By Debra K. Brinker, RN
Many people know someone who suffers from back pain and has accepted it as a part of life. In fact, almost half of us have some sort of spinal pain coming from our neck, mid-back, or lower back. Did you know that back pain is most often the result of spinal instability caused by injured ligaments? The injury may have occurred with sudden movements and poor body mechanics or from trauma during a sports activity, fall or motor vehicle accident. Acute back pain often resolves on its own or with exercise, physical therapy, or chiropractic treatments. However, when back pain lingers for a few months, and worsens, it is often the beginning of the degenerative progression of chronic back pain. This is indicative of unhealed ligament damage which leads to spinal instability.
Cumulative trauma and wear and tear injuries, through years of sports and other activities, can result in small tears of the ligaments. Ligaments, unlike muscles, lack a great blood supply and, therefore, have a poor ability to heal on their own. This is why injuries to the ligaments can still cause pain in those who have good muscle strength—chronic pain is not a muscle problem, rather, it is a ligament problem. Injured ligaments allow excessive motion between the spinal segments. The spinal instability causes chronic back pain and continued degeneration of the surrounding structures, unless the ligament tissue is regenerated. This similar etiology is seen through numerous back pain symptoms and diagnoses. (See Figure 1.)
Disc Degeneration and Herniated Discs
The key factor in both conditions is ligament laxity/damage. Degenerative disc disease refers to the condition where one or more of the intervertebral discs in the spine gradually deteriorate and which may or may not cause pain. Disc degeneration occurs when ligaments around the spine are injured. In herniated disc cases, the disc actually herniates through the surrounding ligament tissue. When the ligaments around the spine are injured, excessive joint mobility occurs and the bones (vertebrae) move too much, creating vertebral instability. The excessive motion causes abnormal forces and pressure on the discs between the vertebrae, which produces the degeneration of the discs. (See Figure 2.)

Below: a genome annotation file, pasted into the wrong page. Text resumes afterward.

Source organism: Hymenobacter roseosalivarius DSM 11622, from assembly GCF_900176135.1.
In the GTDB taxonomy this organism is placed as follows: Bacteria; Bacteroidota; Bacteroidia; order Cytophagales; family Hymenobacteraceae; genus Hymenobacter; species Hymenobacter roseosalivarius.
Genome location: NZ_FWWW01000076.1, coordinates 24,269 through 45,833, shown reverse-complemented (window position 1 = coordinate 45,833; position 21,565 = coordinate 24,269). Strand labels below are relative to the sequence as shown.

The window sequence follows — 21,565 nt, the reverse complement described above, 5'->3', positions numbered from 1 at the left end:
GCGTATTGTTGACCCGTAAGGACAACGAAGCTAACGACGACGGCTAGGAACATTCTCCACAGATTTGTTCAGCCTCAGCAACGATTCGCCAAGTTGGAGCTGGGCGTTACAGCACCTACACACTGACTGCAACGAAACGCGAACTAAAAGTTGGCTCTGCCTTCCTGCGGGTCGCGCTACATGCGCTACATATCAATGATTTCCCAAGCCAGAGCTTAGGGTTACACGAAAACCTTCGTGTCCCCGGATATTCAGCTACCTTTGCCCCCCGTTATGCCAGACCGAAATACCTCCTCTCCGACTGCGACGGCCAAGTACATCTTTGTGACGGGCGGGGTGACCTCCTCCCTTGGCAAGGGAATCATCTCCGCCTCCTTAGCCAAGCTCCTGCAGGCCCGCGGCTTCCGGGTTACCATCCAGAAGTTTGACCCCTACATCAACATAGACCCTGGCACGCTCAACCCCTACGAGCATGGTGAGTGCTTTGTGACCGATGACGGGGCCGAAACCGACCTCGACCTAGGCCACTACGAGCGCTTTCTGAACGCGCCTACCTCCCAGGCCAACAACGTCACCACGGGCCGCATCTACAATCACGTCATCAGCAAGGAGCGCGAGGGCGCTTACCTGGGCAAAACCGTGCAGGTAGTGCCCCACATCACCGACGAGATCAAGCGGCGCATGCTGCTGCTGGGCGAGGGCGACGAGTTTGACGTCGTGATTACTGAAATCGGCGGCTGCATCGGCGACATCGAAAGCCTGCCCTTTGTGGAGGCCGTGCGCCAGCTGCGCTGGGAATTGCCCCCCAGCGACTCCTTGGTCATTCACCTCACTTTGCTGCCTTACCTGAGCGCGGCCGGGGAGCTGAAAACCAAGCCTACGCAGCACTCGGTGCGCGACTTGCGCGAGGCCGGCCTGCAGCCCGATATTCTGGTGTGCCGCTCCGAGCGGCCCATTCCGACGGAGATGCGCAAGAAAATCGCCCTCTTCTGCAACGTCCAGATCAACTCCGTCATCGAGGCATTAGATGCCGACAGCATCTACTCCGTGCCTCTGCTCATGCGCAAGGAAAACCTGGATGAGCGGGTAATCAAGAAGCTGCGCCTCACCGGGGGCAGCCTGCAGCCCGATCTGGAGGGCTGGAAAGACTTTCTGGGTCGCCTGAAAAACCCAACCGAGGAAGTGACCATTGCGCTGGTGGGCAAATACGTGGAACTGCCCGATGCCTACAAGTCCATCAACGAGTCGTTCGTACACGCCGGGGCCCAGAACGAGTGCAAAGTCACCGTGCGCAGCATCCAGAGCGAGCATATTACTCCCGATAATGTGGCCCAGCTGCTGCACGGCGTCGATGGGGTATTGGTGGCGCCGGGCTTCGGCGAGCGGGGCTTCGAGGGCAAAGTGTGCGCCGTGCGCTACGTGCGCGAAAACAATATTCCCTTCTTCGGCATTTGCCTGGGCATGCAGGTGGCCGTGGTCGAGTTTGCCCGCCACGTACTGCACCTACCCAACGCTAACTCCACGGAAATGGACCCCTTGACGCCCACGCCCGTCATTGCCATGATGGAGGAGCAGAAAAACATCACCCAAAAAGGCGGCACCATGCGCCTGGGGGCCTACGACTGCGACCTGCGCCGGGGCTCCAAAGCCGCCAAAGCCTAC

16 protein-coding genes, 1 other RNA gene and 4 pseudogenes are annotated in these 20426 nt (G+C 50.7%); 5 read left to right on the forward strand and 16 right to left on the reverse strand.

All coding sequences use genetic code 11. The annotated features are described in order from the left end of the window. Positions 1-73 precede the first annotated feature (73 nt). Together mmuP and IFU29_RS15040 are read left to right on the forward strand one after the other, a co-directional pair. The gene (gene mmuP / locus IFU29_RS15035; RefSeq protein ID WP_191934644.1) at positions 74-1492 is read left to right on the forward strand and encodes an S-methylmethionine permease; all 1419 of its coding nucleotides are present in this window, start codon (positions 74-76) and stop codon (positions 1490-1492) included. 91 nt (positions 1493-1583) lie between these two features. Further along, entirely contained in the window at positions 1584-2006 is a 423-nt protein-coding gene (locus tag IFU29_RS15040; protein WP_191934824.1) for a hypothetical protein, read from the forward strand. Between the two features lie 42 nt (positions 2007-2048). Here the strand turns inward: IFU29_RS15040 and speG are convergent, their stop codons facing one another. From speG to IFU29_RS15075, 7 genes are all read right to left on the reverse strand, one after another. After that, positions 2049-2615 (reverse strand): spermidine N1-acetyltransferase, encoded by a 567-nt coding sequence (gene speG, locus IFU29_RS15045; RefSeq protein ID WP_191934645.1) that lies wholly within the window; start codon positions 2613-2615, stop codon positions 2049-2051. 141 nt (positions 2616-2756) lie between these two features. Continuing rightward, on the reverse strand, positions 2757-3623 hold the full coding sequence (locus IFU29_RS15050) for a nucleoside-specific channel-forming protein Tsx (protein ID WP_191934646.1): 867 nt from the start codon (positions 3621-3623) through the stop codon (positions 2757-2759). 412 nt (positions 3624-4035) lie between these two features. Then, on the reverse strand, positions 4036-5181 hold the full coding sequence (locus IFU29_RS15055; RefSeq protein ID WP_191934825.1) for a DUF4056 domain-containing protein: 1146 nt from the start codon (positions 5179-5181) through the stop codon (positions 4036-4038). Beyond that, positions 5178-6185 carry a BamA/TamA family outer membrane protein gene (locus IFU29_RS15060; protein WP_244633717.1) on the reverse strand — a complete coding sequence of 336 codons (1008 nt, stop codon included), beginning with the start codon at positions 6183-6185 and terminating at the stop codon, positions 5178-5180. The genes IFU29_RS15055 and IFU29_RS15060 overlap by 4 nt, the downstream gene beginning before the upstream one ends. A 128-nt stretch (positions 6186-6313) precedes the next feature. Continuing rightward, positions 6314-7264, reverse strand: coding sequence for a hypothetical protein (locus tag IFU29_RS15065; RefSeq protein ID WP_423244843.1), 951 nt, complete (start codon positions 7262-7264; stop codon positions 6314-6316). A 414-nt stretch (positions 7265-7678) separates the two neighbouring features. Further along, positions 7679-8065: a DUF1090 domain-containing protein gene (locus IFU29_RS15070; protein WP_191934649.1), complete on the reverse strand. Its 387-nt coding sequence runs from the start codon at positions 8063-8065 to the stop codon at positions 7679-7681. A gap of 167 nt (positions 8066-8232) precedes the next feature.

When the ligaments become stretched out or injured, the muscles tighten and generate pain. Therefore, with bending, turning and other vertebral movement, the nerve fibers in the ligaments start firing and sending pain signals. Ligaments are highly innervated, and with injury, will elicit pain. If the ligaments are unable to stabilize the vertebral movement, the muscles are overworked to the point of constant tightness and spasm, while the body overgrows bone. This bony overgrowth produces the loss of motion noted in osteoarthritis, as the body tries to stabilize the spine.
The formation of bone spurs may lead to a narrowing of the spinal canal, and a condition called spinal stenosis. This diagnosis is made when a specific type and amount of narrowing develops, causing a neurologically-based pain, such as leg or back pain while walking or bending. Not all cases require surgery, especially when symptoms are present only upon activity and resolve with rest. This can be referred to as Spinal Stenosis At Rest (SSAR) or Spinal Stenosis With Activity (SSWA). (See Figure 3.)
When pain is positional, it is a good indication of ligament damage and spinal instability. This means that pain is worse with certain positions or activities, and remits upon changing position or at rest. The lax ligaments allow the spinal segments to move and pinch nerves that create painful symptoms. What’s more, these cases are responsive to Regenerative Medicine and do not always require surgery, as many people too quickly assume.
Failed Back Surgery Syndrome
Unfortunately, a large percentage of surgeries for disabling low back pain culminate with recurrent or persistent pain, numbers so overwhelming, the condition has its own diagnosis: Failed Back Surgery Syndrome. The condition leaves the patient terrified about going through another surgery or the prospects of living in pain and on pain medication. This diagnosis indicates that the original reason for the back pain was not addressed by surgery. Regenerative injection therapy can offer a solution, by healing the original ligament injury, as well as the ligaments traumatized by the surgery itself.
Relieving back pain for the new year
New year resolutions often include improving one’s health. Looking for permanent options to relieve back pain once and for all is an excellent goal. Regenerative Medicine options, such as Prolotherapy and Stem cell therapy provide successful non-surgical options for chronic back pain to finally be permanently relieved. (See Figure 4.)
These regenerative injection treatments help by stimulating the body to repair damaged/overstretched ligaments, thus, stabilizing the vertebral segments and eliminating the root cause of most chronic back pain.
Regenerative Medicine Specialists
with locations in Fort Myers and Chicagoland